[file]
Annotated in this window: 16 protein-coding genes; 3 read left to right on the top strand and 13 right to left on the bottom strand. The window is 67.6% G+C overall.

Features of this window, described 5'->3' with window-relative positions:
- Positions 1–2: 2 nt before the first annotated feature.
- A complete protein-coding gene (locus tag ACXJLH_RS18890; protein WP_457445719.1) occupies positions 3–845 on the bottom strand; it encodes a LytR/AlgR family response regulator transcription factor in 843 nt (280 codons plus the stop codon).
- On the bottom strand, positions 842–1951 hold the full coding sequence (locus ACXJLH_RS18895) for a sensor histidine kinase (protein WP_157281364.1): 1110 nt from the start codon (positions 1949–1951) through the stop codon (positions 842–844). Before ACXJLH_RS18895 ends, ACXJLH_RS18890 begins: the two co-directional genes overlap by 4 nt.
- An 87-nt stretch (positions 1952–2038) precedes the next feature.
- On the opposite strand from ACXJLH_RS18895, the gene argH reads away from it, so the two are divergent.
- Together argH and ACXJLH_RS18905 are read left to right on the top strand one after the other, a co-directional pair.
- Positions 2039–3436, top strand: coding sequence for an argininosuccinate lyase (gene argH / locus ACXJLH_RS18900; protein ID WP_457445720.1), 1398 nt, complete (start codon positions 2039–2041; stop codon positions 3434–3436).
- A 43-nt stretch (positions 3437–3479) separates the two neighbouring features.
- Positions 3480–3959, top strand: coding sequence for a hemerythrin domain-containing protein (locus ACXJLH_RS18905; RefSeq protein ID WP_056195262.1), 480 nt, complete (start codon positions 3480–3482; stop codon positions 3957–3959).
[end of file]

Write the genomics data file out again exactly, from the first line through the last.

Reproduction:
Annotated in this window: 16 protein-coding genes; 3 read left to right on the top strand and 13 right to left on the bottom strand. The window is 67.6% G+C overall.

Features of this window, described 5'->3' with window-relative positions:
- Positions 1–2: 2 nt before the first annotated feature.
- A complete protein-coding gene (locus tag ACXJLH_RS18890; protein WP_457445719.1) occupies positions 3–845 on the bottom strand; it encodes a LytR/AlgR family response regulator transcription factor in 843 nt (280 codons plus the stop codon).
- On the bottom strand, positions 842–1951 hold the full coding sequence (locus ACXJLH_RS18895) for a sensor histidine kinase (protein WP_157281364.1): 1110 nt from the start codon (positions 1949–1951) through the stop codon (positions 842–844). Before ACXJLH_RS18895 ends, ACXJLH_RS18890 begins: the two co-directional genes overlap by 4 nt.
- An 87-nt stretch (positions 1952–2038) precedes the next feature.
- On the opposite strand from ACXJLH_RS18895, the gene argH reads away from it, so the two are divergent.
- Together argH and ACXJLH_RS18905 are read left to right on the top strand one after the other, a co-directional pair.
- Positions 2039–3436, top strand: coding sequence for an argininosuccinate lyase (gene argH / locus ACXJLH_RS18900; protein ID WP_457445720.1), 1398 nt, complete (start codon positions 2039–2041; stop codon positions 3434–3436).
- A 43-nt stretch (positions 3437–3479) separates the two neighbouring features.
- Positions 3480–3959, top strand: coding sequence for a hemerythrin domain-containing protein (locus ACXJLH_RS18905; RefSeq protein ID WP_056195262.1), 480 nt, complete (start codon positions 3480–3482; stop codon positions 3957–3959).